It looks like any other brick of pu-erh when it’s wrapped up like that, but when the wrapper comes off, it gets different. It seems that it has the name “Gold Nugget” for a reason.
Most pressed tea is made with larger leaf varietals of Camellia sinensis, and the leaves are laid out rather randomly. This requires flaking off bits of the tea with a pu-erh knife or some similar implement. This shu (“ripe”) pu-erh uses whole leaves, but they are rolled up like an oolong or gunpowder tea first. These “nuggets” are then pressed into the cake.
When I’m comparing tea, I like to keep the variables to a minimum. The little pile of nuggets in the picture weighs 7 grams. I put them in my infuser and did a 10-second wash with boiling water, which I drained out completely. Then I added 16 ounces of boiling water and let it steep for three minutes.
To me, three minutes is a long steep time for a shu pu-erh. When I’m drinking my favorite pu-erhs, I usually go for more like 90 seconds. Our first taste of this in the tea bar, on the other hand, was steeped for five minutes, because I told her I liked it strong.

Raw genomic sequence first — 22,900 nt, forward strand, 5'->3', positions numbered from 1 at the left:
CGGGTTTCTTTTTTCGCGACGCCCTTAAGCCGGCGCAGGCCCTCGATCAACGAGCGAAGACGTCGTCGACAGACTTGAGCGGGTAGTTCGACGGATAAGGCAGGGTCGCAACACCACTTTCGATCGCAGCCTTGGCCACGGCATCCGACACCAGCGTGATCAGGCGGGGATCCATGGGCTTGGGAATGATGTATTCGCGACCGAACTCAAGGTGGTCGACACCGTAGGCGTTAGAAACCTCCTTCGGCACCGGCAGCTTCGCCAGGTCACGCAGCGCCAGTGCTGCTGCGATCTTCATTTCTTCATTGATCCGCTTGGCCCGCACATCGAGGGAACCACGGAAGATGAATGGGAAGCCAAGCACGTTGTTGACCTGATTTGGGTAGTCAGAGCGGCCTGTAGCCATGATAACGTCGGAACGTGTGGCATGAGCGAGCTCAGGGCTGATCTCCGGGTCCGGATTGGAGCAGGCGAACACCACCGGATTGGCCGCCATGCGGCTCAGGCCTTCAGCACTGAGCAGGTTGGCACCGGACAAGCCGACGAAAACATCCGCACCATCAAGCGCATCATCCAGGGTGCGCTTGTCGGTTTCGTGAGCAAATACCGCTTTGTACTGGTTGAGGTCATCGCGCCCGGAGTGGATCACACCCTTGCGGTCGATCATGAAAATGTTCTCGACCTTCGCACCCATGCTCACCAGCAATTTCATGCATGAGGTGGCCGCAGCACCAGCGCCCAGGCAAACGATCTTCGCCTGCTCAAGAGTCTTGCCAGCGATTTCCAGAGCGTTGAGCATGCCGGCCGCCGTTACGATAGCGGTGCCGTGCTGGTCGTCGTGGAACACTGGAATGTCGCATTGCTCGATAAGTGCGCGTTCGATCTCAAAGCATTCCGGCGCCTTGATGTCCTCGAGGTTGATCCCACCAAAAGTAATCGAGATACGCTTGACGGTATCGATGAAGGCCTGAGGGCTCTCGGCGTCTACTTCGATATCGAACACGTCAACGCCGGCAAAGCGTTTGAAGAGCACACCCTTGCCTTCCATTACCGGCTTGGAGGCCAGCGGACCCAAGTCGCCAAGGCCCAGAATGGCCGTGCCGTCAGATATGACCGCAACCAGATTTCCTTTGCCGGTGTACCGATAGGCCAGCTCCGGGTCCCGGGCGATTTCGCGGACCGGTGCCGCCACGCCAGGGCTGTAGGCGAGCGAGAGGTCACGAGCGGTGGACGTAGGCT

I do, indeed, like it strong, but after steeping for five minutes, the flavors are rather muddled together. That’s why my first pass at home was for three.
The result was exactly what I had asked for: rich and complex are great adjectives for this tea. This is pretty much the polar opposite of the last pu-erh I blogged about. I will, however, be using longer steep times than usual for my first infusion, simply because those nuggets are rolled so tight that it takes a couple of infusions to open them up all the way.
All in all, it was a great trip, and I came back with some great tea, lots and lots of autographed books, and some fond memories. After the tea tasting, we met my wife at a sushi restaurant and had some wonderful sushi rolls and interesting beers. I wouldn’t say Geoff knows as much about beer as he does about tea, but I think we’ll be having some future conversations about the differences and similarities in teas and beers.